Attorney General Platkin Announces $1.4 Million for Expansion of Automated License Plate Reader Technology in Atlantic City

February 15, 2024

ATLANTIC CITY, NJ (February 15, 2024) – Attorney General Matthew J. Platkin announced today that more than $1 million in transitional aid from the Department of Community Affairs (DCA), Division of Local Government Services (DLGS), together with grant dollars from the Casino Reinvestment Development Authority (CRDA), will fund the purchase and installation of Automated License Plate Reader (ALPR) technology and related equipment in and around Atlantic City roadways.

ALPR systems use high-speed, automated camera networks to scan and store computer-readable images of license plates in a centralized database accessible to law enforcement. This information assists law enforcement in identifying, locating, and recovering stolen vehicles; interrupting auto theft networks; apprehending individuals involved in vehicle theft and other violent crimes; and finding missing persons and tracking Amber and Silver alerts. The technology will be installed at fixed locations throughout Atlantic City.

Planning for the project began in May 2023, and the cameras will be installed and deployed over the next several months. The New Jersey State Police (NJSP) will receive over $1.1 million from DCA and over $273,000 from CRDA for the purchase and installation of 120 ALPR units. Information obtained through the equipment will be shared by NJSP in real-time through the Regional Operations Intelligence Center and Real Time Crime Centers operated by the NJSP with relevant law enforcement partners as appropriate for investigative and operational need.

“Reducing auto theft and violent crime is my number one priority, and the ALPR technology that we are investing in as part of this initiative is crucial to help law enforcement detect, respond to, and solve crimes,” said Attorney General Platkin. “Atlantic City is an iconic part of our state, and I am grateful for the current and ongoing support of the Department of Community Affairs, the CRDA, and the NJSP as we work together to make it a safer place for our residents and visitors.”

“ALPR technology allows for seamless collaboration among all levels of law enforcement by enabling the sharing of data and intelligence to address regional and cross-jurisdictional challenges,” said Jacquelyn A. Suárez, Acting Commissioner of DCA.“In addition, integrating this technology into existing infrastructure is a cost-effective, proactive, public safety enhancement.”

“In the time that we have been utilizing ALPR technology, it has proven itself indispensable to the law enforcement community,” said Colonel Patrick J. Callahan, Superintendent of the NJSP.“ The real-time data enables us to respond more rapidly to incidents and potential threats and enhances our ability to investigate and resolve criminal activities with greater efficiency while simultaneously serving as a deterrent.”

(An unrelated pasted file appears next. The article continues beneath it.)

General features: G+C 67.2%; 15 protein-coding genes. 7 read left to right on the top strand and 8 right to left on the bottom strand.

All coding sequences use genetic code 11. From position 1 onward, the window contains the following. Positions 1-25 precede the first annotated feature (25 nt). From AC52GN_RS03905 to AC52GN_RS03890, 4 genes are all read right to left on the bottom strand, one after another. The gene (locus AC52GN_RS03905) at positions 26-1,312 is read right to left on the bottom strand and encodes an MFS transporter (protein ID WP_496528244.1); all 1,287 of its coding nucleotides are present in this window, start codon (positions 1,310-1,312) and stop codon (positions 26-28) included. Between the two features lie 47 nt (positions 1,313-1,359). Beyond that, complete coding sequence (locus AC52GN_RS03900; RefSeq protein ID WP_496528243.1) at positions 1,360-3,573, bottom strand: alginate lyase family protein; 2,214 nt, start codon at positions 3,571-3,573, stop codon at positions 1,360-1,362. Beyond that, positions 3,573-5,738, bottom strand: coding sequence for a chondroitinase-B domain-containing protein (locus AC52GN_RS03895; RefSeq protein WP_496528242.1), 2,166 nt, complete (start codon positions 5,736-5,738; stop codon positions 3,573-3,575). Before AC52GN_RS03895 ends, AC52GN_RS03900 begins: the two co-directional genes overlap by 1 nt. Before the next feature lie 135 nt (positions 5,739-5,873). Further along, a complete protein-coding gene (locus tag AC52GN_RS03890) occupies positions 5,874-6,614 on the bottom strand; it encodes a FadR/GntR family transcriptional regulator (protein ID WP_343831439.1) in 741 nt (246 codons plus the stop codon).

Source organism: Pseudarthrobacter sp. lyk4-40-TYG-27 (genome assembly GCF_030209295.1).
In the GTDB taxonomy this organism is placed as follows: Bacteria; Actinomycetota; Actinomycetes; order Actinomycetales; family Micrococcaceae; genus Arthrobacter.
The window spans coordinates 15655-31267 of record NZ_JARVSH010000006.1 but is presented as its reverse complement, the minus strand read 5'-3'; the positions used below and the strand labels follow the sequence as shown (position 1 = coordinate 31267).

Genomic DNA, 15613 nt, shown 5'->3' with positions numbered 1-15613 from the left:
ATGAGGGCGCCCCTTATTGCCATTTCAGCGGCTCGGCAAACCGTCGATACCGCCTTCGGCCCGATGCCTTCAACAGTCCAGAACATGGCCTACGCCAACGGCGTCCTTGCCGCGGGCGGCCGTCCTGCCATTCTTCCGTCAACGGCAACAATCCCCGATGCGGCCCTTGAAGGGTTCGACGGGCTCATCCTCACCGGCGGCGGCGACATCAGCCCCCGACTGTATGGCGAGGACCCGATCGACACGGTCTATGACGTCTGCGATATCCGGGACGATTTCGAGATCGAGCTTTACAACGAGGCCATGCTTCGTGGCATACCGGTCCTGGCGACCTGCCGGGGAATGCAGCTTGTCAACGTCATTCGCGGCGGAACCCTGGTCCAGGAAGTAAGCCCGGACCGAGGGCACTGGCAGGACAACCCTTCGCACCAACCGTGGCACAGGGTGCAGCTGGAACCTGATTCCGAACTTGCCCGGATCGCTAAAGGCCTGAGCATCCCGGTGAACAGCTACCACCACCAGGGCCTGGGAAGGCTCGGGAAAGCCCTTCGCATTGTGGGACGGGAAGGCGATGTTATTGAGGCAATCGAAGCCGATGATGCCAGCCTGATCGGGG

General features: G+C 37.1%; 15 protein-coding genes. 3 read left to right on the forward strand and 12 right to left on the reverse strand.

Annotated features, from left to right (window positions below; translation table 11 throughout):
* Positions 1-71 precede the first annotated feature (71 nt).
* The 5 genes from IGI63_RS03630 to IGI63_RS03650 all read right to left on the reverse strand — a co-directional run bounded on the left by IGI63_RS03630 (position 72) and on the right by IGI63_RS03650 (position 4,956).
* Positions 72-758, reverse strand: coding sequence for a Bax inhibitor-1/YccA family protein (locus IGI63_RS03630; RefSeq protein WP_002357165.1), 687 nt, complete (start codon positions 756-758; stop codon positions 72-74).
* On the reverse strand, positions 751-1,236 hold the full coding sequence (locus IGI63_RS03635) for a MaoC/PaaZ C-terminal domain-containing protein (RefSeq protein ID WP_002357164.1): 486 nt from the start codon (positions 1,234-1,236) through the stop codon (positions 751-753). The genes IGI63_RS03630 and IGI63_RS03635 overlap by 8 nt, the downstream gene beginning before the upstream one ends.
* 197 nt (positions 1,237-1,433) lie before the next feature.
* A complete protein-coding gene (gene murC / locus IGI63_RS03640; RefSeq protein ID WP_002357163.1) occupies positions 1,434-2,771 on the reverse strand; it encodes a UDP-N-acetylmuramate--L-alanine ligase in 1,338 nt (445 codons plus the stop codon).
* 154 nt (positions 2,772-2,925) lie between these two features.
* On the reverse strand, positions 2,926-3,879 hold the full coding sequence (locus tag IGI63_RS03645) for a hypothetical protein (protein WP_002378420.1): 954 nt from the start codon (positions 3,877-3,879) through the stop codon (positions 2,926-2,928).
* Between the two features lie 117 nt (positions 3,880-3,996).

“The residents of Atlantic City, its thousands of workers, and its millions of visitors deserve to feel secure where they live, work, and play,” said Division of Gaming Enforcement Director David Rebuck. “The targeted capabilities of this technology will reinforce security in a city that remains a premier destination on the East Coast for casino gaming and sports betting.”

“We’re pleased to support this important safety project, which will benefit not only the Atlantic City Tourism District but the entire area,” said Maisha Y. Moore, Interim Executive Director of the CRDA. “Use of this technology provides an extra layer of security for our in-state and out-of-state visitors as well as our community members.”

“The deployment of ALPR technology aligns with our commitment to not only be a clean and safe city, but a smart city as well,” said Atlantic City Mayor Marty Small, Sr. “This is one of many game changers you can expect in the Great City of Atlantic City as we continue to invest in technology, and we are thrilled to have another crime-fighting tool through our partnership with the NJSP.”

“I am enthusiastic about the implementation of additional license plate readers in Atlantic City thanks to our partnership with the NJSP and State of New Jersey,” said Atlantic City Police Department Chief of Police James Sarkos.  “These readers will further enhance public safety efforts in Atlantic City.”

ALPR technology is already used around the state; last year, for example, Attorney General Platkin announced that 34 law enforcement agencies in all 21 counties and the NJSP received $10 million in grant funding for ALPR systems.

The technology and the data it generates are governed by Attorney General Directive 2022-12, which significantly updated the State’s ALPR policies for the first time since New Jersey began using the systems in 2010.

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